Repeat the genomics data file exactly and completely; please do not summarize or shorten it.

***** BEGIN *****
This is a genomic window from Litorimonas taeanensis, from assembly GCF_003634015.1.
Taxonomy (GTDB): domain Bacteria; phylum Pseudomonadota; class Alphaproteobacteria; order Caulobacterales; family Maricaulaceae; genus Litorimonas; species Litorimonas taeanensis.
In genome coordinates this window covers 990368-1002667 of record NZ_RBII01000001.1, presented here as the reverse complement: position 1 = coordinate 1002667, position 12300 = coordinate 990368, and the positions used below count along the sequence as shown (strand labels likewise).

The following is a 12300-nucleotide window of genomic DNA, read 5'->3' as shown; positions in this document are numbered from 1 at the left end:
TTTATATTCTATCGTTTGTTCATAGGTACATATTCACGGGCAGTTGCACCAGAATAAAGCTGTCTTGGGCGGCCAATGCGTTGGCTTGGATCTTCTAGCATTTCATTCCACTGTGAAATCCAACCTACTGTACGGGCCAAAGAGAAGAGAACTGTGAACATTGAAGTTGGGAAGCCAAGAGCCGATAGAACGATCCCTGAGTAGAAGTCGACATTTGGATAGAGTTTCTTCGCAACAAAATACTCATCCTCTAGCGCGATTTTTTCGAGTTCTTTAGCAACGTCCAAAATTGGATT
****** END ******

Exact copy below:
This is a genomic window from Litorimonas taeanensis, from assembly GCF_003634015.1.
Taxonomy (GTDB): domain Bacteria; phylum Pseudomonadota; class Alphaproteobacteria; order Caulobacterales; family Maricaulaceae; genus Litorimonas; species Litorimonas taeanensis.
In genome coordinates this window covers 990368-1002667 of record NZ_RBII01000001.1, presented here as the reverse complement: position 1 = coordinate 1002667, position 12300 = coordinate 990368, and the positions used below count along the sequence as shown (strand labels likewise).

The following is a 12300-nucleotide window of genomic DNA, read 5'->3' as shown; positions in this document are numbered from 1 at the left end:
TTTATATTCTATCGTTTGTTCATAGGTACATATTCACGGGCAGTTGCACCAGAATAAAGCTGTCTTGGGCGGCCAATGCGTTGGCTTGGATCTTCTAGCATTTCATTCCACTGTGAAATCCAACCTACTGTACGGGCCAAAGAGAAGAGAACTGTGAACATTGAAGTTGGGAAGCCAAGAGCCGATAGAACGATCCCTGAGTAGAAGTCGACATTTGGATAGAGTTTCTTCGCAACAAAATACTCATCCTCTAGCGCGATTTTTTCGAGTTCTTTAGCAACGTCCAAAATTGGATT